Today is off to a relatively tame start with yields trading in the narrowest range of the week so far. It also marks the 3rd straight day of modest recovery and ground-holding following 4 straight days of heavy selling that began last Thursday. That selling spree served to break yields up and out of the Aug/Sept range. Now this week's ground-holding is making a case for a new, shorter-term range (1.48-1.56 in 10yr yields). Ranges that narrow rarely last for long, but we'll likely need to wait for next week to see which side is broken.
Until and unless yields move back below 1.435, this week's stability is still best seen as part of the digestion process of a move toward higher yields. Does this mean rates are doomed to continue higher and higher?
Let's talk about this for a quick moment. All-time low rates are in the rearview for now. People are worried about how much higher they might go and how long they might stay there. The longstanding tradition of random-guess forecasting has begun. It makes people feel better and more hopeful. That's great. But it's also worthless.
Could rates continue higher and not return below 3% for years and years? Yes, that's possible. Could rates hit new all time lows several times in the next decade with the first instance happening as early as 2022? Also possible. The probabilities associated with these outcomes depend entirely variables that can't be so easily predicted. Will we get another delta-like wave of covid? That single variable would change the outlook entirely.
Covid or not, I always love to pontificate on the fact that far too high a percentage of market-watchers have had their worldviews unduly shaped by the aberrant hyperinflation responsible for high double digit rates in the early 80s. Far before covid, my thesis has been that the interconnected global economy, maturing populations in developed countries, and proliferation of technology mean a generally low/flat rate range as a default rule, forever and ever. We all saw how hard it was for the market to sustain 10yr yields over 3%. It'll be hard the next time it happens too (if it happens). Bottom line, since 2008, I've operated under the assumption that yields will spend 95% of their time in a 1.0-3.0 range in the ultra long run. If that range ever needs adjustment, I would bet on the floor before the ceiling.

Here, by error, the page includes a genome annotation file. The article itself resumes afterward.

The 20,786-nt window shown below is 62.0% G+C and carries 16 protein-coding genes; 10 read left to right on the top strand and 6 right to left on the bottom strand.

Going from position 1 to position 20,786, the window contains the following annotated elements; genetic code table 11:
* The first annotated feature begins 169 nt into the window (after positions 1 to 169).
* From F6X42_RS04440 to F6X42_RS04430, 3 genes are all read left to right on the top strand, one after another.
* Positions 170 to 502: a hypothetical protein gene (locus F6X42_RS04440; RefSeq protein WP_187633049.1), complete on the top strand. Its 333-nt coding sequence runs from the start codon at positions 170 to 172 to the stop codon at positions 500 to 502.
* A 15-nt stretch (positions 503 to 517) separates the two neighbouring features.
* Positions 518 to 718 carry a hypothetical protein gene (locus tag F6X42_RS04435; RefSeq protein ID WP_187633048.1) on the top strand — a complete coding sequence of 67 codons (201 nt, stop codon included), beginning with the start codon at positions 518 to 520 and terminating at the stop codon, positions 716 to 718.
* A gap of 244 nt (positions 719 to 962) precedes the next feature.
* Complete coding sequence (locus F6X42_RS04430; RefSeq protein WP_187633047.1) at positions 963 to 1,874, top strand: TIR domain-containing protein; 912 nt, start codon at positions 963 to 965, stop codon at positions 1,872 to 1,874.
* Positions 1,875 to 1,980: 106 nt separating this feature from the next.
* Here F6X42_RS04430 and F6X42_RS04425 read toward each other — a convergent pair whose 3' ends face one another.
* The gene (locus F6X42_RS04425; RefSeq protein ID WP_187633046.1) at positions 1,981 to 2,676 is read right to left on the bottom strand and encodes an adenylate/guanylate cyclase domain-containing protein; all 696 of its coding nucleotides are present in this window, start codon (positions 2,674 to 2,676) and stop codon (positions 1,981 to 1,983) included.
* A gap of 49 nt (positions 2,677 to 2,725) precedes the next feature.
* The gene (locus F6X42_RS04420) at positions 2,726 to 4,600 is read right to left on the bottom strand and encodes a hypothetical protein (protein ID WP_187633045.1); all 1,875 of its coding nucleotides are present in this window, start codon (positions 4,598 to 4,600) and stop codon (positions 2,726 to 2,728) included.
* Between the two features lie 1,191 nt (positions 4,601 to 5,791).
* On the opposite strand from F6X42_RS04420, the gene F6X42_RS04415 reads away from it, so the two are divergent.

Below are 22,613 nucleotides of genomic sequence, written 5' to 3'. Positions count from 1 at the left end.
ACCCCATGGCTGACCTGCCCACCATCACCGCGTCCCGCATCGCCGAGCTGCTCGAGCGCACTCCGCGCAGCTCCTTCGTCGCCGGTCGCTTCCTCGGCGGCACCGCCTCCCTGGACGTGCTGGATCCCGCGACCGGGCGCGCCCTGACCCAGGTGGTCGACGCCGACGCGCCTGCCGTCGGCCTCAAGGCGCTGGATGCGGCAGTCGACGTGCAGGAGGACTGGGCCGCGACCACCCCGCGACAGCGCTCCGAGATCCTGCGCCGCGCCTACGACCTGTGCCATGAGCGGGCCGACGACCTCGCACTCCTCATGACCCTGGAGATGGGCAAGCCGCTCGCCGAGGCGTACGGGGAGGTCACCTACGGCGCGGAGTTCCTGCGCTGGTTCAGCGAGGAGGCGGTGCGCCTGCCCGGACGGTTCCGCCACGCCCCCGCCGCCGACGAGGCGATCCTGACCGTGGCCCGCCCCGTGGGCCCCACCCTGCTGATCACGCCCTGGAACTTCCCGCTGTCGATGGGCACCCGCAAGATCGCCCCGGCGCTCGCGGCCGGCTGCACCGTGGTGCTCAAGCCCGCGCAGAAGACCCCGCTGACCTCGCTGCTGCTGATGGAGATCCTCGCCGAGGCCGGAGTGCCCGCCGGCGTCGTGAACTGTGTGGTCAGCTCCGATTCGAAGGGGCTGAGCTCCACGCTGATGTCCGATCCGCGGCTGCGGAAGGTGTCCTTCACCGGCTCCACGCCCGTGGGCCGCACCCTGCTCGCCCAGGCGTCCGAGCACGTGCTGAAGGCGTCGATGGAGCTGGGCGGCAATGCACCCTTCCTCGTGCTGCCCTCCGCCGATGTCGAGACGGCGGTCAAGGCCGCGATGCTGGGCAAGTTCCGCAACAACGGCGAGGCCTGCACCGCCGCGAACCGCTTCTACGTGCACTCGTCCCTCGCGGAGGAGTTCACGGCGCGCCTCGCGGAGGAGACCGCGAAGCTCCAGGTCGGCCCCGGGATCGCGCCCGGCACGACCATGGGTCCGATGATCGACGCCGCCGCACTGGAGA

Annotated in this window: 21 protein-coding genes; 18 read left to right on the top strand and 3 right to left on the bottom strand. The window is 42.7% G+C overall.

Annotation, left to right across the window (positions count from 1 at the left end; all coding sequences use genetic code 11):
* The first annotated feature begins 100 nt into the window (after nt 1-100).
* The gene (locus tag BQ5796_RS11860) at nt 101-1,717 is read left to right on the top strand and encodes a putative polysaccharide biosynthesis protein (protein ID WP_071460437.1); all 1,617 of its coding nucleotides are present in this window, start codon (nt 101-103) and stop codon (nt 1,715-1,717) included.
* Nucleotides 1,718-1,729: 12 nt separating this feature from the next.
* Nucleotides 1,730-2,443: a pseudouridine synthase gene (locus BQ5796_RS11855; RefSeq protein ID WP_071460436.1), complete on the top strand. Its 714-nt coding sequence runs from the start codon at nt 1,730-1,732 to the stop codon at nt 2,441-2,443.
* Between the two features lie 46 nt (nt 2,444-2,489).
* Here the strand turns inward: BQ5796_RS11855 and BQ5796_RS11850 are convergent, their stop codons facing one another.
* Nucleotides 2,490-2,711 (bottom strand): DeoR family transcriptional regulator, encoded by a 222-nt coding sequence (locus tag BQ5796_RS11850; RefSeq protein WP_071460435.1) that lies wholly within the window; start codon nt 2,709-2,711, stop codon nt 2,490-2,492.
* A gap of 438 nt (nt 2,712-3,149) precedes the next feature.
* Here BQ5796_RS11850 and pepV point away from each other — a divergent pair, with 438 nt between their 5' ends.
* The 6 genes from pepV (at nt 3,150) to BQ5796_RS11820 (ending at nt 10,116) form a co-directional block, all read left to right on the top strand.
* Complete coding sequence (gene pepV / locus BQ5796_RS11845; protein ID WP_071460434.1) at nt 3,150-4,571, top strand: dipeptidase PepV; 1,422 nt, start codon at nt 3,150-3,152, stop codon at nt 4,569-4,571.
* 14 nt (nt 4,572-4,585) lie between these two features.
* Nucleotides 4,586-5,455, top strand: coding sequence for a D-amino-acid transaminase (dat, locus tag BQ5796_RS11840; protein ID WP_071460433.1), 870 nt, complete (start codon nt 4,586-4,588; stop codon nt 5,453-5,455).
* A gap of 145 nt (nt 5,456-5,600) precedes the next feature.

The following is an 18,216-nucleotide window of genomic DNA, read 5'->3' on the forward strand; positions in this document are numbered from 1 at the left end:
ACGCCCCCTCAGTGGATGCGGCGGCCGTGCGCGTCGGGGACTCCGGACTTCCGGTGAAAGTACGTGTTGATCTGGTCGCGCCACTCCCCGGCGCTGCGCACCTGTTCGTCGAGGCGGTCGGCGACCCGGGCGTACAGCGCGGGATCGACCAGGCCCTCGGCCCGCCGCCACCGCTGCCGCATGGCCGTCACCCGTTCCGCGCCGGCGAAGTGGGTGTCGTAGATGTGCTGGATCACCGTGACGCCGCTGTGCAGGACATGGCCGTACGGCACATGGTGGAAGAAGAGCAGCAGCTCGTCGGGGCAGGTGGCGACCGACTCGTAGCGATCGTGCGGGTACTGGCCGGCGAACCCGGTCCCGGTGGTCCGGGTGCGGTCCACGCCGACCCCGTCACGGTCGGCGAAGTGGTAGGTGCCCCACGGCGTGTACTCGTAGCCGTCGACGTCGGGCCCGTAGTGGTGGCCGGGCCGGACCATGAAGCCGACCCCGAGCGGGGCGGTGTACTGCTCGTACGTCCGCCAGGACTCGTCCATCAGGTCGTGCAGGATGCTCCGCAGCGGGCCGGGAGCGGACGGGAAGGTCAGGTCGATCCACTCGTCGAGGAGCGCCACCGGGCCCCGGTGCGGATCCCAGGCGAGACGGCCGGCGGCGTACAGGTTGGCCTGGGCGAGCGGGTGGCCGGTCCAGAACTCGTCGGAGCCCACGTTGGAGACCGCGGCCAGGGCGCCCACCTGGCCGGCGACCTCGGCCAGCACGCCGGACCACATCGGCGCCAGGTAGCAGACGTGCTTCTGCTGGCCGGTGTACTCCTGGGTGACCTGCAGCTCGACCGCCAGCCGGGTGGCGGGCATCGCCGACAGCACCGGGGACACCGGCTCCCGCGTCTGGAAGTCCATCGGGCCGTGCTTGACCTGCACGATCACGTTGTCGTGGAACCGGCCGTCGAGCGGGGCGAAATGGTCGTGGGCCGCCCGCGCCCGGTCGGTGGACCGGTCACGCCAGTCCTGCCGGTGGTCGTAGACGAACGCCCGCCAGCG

All of the above having been said, I still think it's stupid to talk about timing with any degree of certainty. People who do that are mostly guessing, or simply looking at the timing of past cycles. If that's all it takes to impress you, then the next all time lows will be in 2023 or 2024 based on the fact that every major long-term rate low has arrived 4-5 years after the previous low since 1993, and that the in-between times have been getting progressively smaller on average.